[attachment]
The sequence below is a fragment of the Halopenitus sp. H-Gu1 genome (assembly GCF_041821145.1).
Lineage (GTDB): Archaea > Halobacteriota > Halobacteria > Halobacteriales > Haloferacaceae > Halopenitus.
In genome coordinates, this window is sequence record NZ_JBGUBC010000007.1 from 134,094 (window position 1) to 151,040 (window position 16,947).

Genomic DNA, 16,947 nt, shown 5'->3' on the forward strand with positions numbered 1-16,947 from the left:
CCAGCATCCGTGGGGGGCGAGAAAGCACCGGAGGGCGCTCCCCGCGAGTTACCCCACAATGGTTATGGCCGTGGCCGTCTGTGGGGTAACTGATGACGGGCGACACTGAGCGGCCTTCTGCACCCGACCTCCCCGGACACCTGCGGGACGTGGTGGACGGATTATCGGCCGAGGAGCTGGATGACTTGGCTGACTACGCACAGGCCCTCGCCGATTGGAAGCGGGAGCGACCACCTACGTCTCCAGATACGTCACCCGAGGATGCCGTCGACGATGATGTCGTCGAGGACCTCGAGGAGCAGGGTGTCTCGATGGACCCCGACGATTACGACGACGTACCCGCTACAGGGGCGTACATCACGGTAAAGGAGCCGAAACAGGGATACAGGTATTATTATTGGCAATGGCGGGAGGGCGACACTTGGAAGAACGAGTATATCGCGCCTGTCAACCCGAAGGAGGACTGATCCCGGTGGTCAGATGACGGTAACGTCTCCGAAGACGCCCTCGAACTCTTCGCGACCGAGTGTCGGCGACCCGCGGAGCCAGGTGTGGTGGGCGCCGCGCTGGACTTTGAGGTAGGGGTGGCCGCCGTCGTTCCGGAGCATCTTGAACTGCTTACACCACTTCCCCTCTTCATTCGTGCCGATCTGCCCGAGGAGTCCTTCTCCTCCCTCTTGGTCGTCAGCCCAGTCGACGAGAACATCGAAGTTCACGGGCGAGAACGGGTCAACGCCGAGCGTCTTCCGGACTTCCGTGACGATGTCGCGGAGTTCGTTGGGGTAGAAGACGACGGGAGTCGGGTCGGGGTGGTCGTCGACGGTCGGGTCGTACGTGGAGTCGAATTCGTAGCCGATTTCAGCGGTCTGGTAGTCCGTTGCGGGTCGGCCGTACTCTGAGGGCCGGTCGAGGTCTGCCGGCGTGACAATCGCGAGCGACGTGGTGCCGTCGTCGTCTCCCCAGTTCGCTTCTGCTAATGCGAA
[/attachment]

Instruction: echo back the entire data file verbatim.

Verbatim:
The sequence below is a fragment of the Halopenitus sp. H-Gu1 genome (assembly GCF_041821145.1).
Lineage (GTDB): Archaea > Halobacteriota > Halobacteria > Halobacteriales > Haloferacaceae > Halopenitus.
In genome coordinates, this window is sequence record NZ_JBGUBC010000007.1 from 134,094 (window position 1) to 151,040 (window position 16,947).

Genomic DNA, 16,947 nt, shown 5'->3' on the forward strand with positions numbered 1-16,947 from the left:
CCAGCATCCGTGGGGGGCGAGAAAGCACCGGAGGGCGCTCCCCGCGAGTTACCCCACAATGGTTATGGCCGTGGCCGTCTGTGGGGTAACTGATGACGGGCGACACTGAGCGGCCTTCTGCACCCGACCTCCCCGGACACCTGCGGGACGTGGTGGACGGATTATCGGCCGAGGAGCTGGATGACTTGGCTGACTACGCACAGGCCCTCGCCGATTGGAAGCGGGAGCGACCACCTACGTCTCCAGATACGTCACCCGAGGATGCCGTCGACGATGATGTCGTCGAGGACCTCGAGGAGCAGGGTGTCTCGATGGACCCCGACGATTACGACGACGTACCCGCTACAGGGGCGTACATCACGGTAAAGGAGCCGAAACAGGGATACAGGTATTATTATTGGCAATGGCGGGAGGGCGACACTTGGAAGAACGAGTATATCGCGCCTGTCAACCCGAAGGAGGACTGATCCCGGTGGTCAGATGACGGTAACGTCTCCGAAGACGCCCTCGAACTCTTCGCGACCGAGTGTCGGCGACCCGCGGAGCCAGGTGTGGTGGGCGCCGCGCTGGACTTTGAGGTAGGGGTGGCCGCCGTCGTTCCGGAGCATCTTGAACTGCTTACACCACTTCCCCTCTTCATTCGTGCCGATCTGCCCGAGGAGTCCTTCTCCTCCCTCTTGGTCGTCAGCCCAGTCGACGAGAACATCGAAGTTCACGGGCGAGAACGGGTCAACGCCGAGCGTCTTCCGGACTTCCGTGACGATGTCGCGGAGTTCGTTGGGGTAGAAGACGACGGGAGTCGGGTCGGGGTGGTCGTCGACGGTCGGGTCGTACGTGGAGTCGAATTCGTAGCCGATTTCAGCGGTCTGGTAGTCCGTTGCGGGTCGGCCGTACTCTGAGGGCCGGTCGAGGTCTGCCGGCGTGACAATCGCGAGCGACGTGGTGCCGTCGTCGTCTCCCCAGTTCGCTTCTGCTAATGCGAA